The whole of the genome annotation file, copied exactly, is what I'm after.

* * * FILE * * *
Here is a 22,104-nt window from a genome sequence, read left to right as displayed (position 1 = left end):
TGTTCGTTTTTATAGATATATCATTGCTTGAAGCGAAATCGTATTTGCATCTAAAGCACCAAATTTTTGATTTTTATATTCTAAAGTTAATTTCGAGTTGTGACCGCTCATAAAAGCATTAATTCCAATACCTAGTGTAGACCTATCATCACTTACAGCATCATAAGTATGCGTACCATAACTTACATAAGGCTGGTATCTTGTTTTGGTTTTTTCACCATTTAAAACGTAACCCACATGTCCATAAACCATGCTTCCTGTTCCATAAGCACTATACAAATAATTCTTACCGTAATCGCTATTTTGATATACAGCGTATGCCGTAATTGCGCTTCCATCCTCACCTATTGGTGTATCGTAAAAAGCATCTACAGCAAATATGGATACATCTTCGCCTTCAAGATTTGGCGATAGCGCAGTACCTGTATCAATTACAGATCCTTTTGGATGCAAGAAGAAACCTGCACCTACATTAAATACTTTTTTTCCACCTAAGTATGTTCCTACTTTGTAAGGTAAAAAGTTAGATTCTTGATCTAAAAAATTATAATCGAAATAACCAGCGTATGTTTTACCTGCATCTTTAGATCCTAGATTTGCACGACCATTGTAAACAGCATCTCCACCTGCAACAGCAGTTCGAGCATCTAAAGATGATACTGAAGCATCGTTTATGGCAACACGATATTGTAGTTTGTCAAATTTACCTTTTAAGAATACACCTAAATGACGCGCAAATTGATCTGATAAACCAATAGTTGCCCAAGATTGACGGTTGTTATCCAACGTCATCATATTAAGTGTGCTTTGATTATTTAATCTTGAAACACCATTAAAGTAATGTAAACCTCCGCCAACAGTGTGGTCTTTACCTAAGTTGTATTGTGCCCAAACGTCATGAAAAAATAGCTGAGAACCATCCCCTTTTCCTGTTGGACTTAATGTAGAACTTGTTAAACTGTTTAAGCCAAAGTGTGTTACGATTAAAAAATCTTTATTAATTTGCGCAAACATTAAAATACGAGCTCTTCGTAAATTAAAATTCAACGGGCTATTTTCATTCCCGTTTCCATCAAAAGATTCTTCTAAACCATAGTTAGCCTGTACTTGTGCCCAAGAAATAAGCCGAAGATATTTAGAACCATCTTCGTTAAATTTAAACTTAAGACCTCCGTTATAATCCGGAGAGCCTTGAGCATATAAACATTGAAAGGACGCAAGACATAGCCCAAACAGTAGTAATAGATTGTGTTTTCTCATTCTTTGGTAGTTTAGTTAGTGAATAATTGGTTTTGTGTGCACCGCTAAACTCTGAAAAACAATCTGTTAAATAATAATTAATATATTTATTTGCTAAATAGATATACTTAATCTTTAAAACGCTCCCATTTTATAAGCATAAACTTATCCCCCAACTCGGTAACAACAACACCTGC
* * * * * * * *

Here is a 22,104-nt window from a genome sequence, read left to right as displayed (position 1 = left end):
TGTTCGTTTTTATAGATATATCATTGCTTGAAGCGAAATCGTATTTGCATCTAAAGCACCAAATTTTTGATTTTTATATTCTAAAGTTAATTTCGAGTTGTGACCGCTCATAAAAGCATTAATTCCAATACCTAGTGTAGACCTATCATCACTTACAGCATCATAAGTATGCGTACCATAACTTACATAAGGCTGGTATCTTGTTTTGGTTTTTTCACCATTTAAAACGTAACCCACATGTCCATAAACCATGCTTCCTGTTCCATAAGCACTATACAAATAATTCTTACCGTAATCGCTATTTTGATATACAGCGTATGCCGTAATTGCGCTTCCATCCTCACCTATTGGTGTATCGTAAAAAGCATCTACAGCAAATATGGATACATCTTCGCCTTCAAGATTTGGCGATAGCGCAGTACCTGTATCAATTACAGATCCTTTTGGATGCAAGAAGAAACCTGCACCTACATTAAATACTTTTTTTCCACCTAAGTATGTTCCTACTTTGTAAGGTAAAAAGTTAGATTCTTGATCTAAAAAATTATAATCGAAATAACCAGCGTATGTTTTACCTGCATCTTTAGATCCTAGATTTGCACGACCATTGTAAACAGCATCTCCACCTGCAACAGCAGTTCGAGCATCTAAAGATGATACTGAAGCATCGTTTATGGCAACACGATATTGTAGTTTGTCAAATTTACCTTTTAAGAATACACCTAAATGACGCGCAAATTGATCTGATAAACCAATAGTTGCCCAAGATTGACGGTTGTTATCCAACGTCATCATATTAAGTGTGCTTTGATTATTTAATCTTGAAACACCATTAAAGTAATGTAAACCTCCGCCAACAGTGTGGTCTTTACCTAAGTTGTATTGTGCCCAAACGTCATGAAAAAATAGCTGAGAACCATCCCCTTTTCCTGTTGGACTTAATGTAGAACTTGTTAAACTGTTTAAGCCAAAGTGTGTTACGATTAAAAAATCTTTATTAATTTGCGCAAACATTAAAATACGAGCTCTTCGTAAATTAAAATTCAACGGGCTATTTTCATTCCCGTTTCCATCAAAAGATTCTTCTAAACCATAGTTAGCCTGTACTTGTGCCCAAGAAATAAGCCGAAGATATTTAGAACCATCTTCGTTAAATTTAAACTTAAGACCTCCGTTATAATCCGGAGAGCCTTGAGCATATAAACATTGAAAGGACGCAAGACATAGCCCAAACAGTAGTAATAGATTGTGTTTTCTCATTCTTTGGTAGTTTAGTTAGTGAATAATTGGTTTTGTGTGCACCGCTAAACTCTGAAAAACAATCTGTTAAATAATAATTAATATATTTATTTGCTAAATAGATATACTTAATCTTTAAAACGCTCCCATTTTATAAGCATAAACTTATCCCCCAACTCGGTAACAACAACACCTGC